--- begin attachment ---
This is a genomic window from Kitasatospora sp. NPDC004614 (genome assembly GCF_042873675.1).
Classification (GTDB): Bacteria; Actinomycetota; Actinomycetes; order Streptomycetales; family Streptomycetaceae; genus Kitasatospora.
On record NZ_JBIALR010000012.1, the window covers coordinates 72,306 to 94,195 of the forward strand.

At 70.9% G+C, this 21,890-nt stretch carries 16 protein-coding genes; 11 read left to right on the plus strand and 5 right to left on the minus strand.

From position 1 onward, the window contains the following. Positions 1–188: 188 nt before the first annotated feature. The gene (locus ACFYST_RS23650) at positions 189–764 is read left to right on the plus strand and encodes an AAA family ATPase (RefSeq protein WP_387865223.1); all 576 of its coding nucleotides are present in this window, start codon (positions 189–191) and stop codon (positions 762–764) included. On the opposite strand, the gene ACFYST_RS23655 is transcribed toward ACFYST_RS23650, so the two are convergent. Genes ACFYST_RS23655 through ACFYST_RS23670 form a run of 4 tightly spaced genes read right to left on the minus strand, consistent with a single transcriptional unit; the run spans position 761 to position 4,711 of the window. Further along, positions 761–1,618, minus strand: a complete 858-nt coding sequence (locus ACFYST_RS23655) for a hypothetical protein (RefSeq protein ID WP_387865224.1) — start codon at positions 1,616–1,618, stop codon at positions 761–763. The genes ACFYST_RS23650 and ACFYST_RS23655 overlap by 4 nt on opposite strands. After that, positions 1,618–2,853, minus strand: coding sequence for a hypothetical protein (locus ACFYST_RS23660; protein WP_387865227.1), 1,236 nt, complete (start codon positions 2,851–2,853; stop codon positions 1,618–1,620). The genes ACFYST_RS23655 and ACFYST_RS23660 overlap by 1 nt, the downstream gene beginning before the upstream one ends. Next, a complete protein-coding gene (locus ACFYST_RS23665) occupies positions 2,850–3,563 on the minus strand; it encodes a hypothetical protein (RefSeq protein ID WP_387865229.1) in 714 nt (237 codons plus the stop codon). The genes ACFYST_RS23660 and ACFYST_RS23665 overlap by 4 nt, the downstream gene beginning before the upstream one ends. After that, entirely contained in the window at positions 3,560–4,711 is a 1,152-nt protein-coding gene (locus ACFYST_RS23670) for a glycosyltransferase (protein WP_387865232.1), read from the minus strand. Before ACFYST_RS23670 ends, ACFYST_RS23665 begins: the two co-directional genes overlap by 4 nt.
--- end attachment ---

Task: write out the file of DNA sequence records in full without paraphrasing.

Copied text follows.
This is a genomic window from Kitasatospora sp. NPDC004614 (genome assembly GCF_042873675.1).
Classification (GTDB): Bacteria; Actinomycetota; Actinomycetes; order Streptomycetales; family Streptomycetaceae; genus Kitasatospora.
On record NZ_JBIALR010000012.1, the window covers coordinates 72,306 to 94,195 of the forward strand.

At 70.9% G+C, this 21,890-nt stretch carries 16 protein-coding genes; 11 read left to right on the plus strand and 5 right to left on the minus strand.

From position 1 onward, the window contains the following. Positions 1–188: 188 nt before the first annotated feature. The gene (locus ACFYST_RS23650) at positions 189–764 is read left to right on the plus strand and encodes an AAA family ATPase (RefSeq protein WP_387865223.1); all 576 of its coding nucleotides are present in this window, start codon (positions 189–191) and stop codon (positions 762–764) included. On the opposite strand, the gene ACFYST_RS23655 is transcribed toward ACFYST_RS23650, so the two are convergent. Genes ACFYST_RS23655 through ACFYST_RS23670 form a run of 4 tightly spaced genes read right to left on the minus strand, consistent with a single transcriptional unit; the run spans position 761 to position 4,711 of the window. Further along, positions 761–1,618, minus strand: a complete 858-nt coding sequence (locus ACFYST_RS23655) for a hypothetical protein (RefSeq protein ID WP_387865224.1) — start codon at positions 1,616–1,618, stop codon at positions 761–763. The genes ACFYST_RS23650 and ACFYST_RS23655 overlap by 4 nt on opposite strands. After that, positions 1,618–2,853, minus strand: coding sequence for a hypothetical protein (locus ACFYST_RS23660; protein WP_387865227.1), 1,236 nt, complete (start codon positions 2,851–2,853; stop codon positions 1,618–1,620). The genes ACFYST_RS23655 and ACFYST_RS23660 overlap by 1 nt, the downstream gene beginning before the upstream one ends. Next, a complete protein-coding gene (locus ACFYST_RS23665) occupies positions 2,850–3,563 on the minus strand; it encodes a hypothetical protein (RefSeq protein ID WP_387865229.1) in 714 nt (237 codons plus the stop codon). The genes ACFYST_RS23660 and ACFYST_RS23665 overlap by 4 nt, the downstream gene beginning before the upstream one ends. After that, entirely contained in the window at positions 3,560–4,711 is a 1,152-nt protein-coding gene (locus ACFYST_RS23670) for a glycosyltransferase (protein WP_387865232.1), read from the minus strand. Before ACFYST_RS23670 ends, ACFYST_RS23665 begins: the two co-directional genes overlap by 4 nt.